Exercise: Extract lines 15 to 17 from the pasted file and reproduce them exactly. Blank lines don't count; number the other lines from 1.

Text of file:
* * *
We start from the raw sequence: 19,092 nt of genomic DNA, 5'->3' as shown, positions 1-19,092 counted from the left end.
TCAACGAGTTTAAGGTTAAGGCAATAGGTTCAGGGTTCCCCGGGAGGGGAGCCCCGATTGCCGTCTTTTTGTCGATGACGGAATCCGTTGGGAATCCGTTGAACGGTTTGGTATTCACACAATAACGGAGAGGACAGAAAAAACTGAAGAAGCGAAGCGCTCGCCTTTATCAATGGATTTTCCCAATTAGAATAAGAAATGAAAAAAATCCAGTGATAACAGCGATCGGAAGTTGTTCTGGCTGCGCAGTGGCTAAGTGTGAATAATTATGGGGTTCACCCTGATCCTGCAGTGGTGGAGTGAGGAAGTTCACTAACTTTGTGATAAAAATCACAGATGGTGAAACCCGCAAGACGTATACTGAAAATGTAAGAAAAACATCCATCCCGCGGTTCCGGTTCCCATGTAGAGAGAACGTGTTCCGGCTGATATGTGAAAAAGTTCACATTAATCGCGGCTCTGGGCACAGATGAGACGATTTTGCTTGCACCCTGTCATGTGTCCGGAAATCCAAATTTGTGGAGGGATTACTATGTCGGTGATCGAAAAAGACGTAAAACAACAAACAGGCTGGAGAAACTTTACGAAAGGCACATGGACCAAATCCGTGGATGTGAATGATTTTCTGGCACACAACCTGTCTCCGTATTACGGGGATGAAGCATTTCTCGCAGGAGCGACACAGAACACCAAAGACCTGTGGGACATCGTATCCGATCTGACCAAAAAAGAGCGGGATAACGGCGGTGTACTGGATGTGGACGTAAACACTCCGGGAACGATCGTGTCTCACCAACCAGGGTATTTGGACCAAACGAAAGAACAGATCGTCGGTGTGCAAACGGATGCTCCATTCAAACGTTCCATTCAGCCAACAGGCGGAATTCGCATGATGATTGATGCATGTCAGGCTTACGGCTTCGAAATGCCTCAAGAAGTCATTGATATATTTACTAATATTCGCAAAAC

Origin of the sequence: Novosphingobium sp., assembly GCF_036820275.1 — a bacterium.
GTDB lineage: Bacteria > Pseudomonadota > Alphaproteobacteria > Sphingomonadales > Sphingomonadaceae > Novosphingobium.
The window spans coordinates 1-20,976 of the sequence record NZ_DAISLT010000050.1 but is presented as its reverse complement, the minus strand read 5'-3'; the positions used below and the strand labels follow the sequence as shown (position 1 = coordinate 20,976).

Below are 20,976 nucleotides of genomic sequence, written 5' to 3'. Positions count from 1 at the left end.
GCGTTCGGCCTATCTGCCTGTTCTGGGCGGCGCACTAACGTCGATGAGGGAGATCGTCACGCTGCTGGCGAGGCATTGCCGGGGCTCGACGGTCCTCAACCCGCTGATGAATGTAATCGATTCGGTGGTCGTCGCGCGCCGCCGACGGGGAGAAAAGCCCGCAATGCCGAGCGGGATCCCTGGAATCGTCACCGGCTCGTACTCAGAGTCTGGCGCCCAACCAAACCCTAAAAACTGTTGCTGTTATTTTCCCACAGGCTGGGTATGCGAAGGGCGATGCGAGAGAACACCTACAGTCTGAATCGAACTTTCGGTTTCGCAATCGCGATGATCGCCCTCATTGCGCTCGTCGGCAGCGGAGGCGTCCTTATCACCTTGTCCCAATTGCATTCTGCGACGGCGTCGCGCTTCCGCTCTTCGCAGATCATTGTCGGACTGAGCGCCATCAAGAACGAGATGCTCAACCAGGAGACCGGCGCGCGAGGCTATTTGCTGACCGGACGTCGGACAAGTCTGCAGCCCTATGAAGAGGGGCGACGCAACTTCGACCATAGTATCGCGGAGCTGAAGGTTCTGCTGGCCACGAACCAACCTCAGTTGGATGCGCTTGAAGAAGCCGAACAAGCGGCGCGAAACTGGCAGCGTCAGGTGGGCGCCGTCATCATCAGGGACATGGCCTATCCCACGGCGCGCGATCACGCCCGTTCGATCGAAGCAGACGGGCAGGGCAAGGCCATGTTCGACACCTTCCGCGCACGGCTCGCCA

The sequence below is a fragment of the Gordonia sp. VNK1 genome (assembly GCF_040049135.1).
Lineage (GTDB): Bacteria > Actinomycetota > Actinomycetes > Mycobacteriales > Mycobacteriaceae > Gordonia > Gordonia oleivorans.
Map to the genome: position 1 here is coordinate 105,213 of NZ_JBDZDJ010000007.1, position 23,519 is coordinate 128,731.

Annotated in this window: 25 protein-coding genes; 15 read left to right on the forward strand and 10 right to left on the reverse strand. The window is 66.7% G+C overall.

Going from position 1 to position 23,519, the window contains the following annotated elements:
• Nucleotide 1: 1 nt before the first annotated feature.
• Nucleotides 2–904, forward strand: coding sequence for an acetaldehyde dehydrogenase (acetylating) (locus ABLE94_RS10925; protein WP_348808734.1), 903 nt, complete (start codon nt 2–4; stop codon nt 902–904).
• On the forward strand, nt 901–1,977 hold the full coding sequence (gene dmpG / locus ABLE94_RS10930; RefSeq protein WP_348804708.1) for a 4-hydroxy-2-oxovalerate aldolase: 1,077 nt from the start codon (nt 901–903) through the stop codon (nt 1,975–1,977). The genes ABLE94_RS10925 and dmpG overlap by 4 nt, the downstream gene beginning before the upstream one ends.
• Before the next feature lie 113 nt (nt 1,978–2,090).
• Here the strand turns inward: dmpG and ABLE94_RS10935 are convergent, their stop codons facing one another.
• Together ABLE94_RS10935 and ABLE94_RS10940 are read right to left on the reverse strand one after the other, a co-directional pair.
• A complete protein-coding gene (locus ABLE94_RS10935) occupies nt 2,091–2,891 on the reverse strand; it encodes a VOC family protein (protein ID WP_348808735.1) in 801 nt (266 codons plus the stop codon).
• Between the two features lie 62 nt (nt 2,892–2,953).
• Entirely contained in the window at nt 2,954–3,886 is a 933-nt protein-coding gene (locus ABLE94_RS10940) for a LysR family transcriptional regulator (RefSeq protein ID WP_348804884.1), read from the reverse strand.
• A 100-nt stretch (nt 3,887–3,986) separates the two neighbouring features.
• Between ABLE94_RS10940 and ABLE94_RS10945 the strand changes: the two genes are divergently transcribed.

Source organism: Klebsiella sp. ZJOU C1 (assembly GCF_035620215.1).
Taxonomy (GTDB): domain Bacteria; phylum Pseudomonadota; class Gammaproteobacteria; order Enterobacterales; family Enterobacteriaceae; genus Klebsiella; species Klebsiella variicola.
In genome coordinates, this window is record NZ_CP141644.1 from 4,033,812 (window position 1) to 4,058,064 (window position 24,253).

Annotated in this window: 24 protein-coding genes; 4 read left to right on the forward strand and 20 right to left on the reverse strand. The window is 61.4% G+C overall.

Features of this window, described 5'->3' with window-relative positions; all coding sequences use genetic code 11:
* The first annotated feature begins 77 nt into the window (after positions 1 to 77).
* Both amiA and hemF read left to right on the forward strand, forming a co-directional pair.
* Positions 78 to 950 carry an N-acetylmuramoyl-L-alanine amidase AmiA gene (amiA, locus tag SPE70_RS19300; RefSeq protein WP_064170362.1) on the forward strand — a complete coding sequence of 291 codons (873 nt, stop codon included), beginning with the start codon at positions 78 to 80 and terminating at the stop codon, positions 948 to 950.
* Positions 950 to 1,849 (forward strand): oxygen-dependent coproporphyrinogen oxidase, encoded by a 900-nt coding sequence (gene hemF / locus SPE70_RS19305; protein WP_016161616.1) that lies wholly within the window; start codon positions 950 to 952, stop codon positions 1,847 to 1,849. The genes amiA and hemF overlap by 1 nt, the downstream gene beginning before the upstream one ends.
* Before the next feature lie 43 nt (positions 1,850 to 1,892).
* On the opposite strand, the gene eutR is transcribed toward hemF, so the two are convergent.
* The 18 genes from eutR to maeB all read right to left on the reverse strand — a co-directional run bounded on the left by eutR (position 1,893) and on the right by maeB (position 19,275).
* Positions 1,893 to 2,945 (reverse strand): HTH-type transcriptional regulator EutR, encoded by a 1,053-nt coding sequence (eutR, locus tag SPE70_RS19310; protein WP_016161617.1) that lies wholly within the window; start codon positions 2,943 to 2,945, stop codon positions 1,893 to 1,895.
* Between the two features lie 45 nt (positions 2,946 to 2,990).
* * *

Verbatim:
• On the forward strand, nt 901–1,977 hold the full coding sequence (gene dmpG / locus ABLE94_RS10930; RefSeq protein WP_348804708.1) for a 4-hydroxy-2-oxovalerate aldolase: 1,077 nt from the start codon (nt 901–903) through the stop codon (nt 1,975–1,977). The genes ABLE94_RS10925 and dmpG overlap by 4 nt, the downstream gene beginning before the upstream one ends.
• Before the next feature lie 113 nt (nt 1,978–2,090).
• Here the strand turns inward: dmpG and ABLE94_RS10935 are convergent, their stop codons facing one another.